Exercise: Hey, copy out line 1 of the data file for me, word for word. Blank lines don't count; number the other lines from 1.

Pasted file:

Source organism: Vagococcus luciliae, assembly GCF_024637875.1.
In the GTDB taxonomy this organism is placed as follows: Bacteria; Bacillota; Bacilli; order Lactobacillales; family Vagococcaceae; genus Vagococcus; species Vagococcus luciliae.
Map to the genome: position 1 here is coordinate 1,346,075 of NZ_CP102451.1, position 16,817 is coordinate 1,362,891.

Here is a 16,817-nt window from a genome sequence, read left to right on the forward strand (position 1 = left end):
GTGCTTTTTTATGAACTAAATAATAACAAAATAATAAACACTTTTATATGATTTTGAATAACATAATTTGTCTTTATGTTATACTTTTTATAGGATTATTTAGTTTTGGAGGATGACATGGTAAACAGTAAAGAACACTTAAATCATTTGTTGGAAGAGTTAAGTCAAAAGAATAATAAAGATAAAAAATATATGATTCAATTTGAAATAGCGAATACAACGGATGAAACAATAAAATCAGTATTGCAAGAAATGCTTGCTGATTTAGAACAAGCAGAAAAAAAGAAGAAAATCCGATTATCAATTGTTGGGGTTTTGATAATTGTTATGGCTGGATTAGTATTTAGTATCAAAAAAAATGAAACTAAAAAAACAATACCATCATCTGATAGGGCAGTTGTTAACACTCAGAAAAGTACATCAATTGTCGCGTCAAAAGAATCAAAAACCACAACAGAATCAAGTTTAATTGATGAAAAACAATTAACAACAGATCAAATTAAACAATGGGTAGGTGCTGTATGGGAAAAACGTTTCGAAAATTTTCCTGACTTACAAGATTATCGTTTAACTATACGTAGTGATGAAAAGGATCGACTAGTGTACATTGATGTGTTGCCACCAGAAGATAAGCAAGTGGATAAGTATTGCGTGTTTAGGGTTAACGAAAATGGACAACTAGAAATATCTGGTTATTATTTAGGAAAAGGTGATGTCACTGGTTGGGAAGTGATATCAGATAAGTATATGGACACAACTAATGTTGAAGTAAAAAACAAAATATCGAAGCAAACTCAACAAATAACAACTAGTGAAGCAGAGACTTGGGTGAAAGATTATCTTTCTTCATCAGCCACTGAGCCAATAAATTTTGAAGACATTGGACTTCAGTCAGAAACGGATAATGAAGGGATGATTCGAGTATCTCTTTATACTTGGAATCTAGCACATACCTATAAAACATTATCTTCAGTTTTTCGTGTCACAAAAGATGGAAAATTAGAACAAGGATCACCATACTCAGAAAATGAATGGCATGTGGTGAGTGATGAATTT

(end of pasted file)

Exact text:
Source organism: Vagococcus luciliae, assembly GCF_024637875.1.